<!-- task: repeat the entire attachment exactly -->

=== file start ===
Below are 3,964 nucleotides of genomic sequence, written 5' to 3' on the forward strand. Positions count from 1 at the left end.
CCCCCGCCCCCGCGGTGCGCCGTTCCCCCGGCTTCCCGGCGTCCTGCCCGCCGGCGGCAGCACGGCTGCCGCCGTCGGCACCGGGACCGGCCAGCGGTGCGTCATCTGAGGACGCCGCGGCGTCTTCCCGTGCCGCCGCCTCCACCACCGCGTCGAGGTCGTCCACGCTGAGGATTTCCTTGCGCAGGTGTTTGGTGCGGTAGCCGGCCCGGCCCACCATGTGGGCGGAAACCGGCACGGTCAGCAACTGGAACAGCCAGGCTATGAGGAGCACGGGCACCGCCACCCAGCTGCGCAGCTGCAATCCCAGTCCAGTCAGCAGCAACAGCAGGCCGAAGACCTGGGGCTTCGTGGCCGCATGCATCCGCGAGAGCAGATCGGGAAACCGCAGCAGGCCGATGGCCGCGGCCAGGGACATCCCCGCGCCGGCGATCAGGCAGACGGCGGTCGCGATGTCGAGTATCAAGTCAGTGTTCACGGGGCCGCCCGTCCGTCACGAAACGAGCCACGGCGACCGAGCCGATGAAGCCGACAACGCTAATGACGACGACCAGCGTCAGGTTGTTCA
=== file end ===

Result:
Below are 3,964 nucleotides of genomic sequence, written 5' to 3' on the forward strand. Positions count from 1 at the left end.
CCCCCGCCCCCGCGGTGCGCCGTTCCCCCGGCTTCCCGGCGTCCTGCCCGCCGGCGGCAGCACGGCTGCCGCCGTCGGCACCGGGACCGGCCAGCGGTGCGTCATCTGAGGACGCCGCGGCGTCTTCCCGTGCCGCCGCCTCCACCACCGCGTCGAGGTCGTCCACGCTGAGGATTTCCTTGCGCAGGTGTTTGGTGCGGTAGCCGGCCCGGCCCACCATGTGGGCGGAAACCGGCACGGTCAGCAACTGGAACAGCCAGGCTATGAGGAGCACGGGCACCGCCACCCAGCTGCGCAGCTGCAATCCCAGTCCAGTCAGCAGCAACAGCAGGCCGAAGACCTGGGGCTTCGTGGCCGCATGCATCCGCGAGAGCAGATCGGGAAACCGCAGCAGGCCGATGGCCGCGGCCAGGGACATCCCCGCGCCGGCGATCAGGCAGACGGCGGTCGCGATGTCGAGTATCAAGTCAGTGTTCACGGGGCCGCCCGTCCGTCACGAAACGAGCCACGGCGACCGAGCCGATGAAGCCGACAACGCTAATGACGACGACCAGCGTCAGGTTGTTCA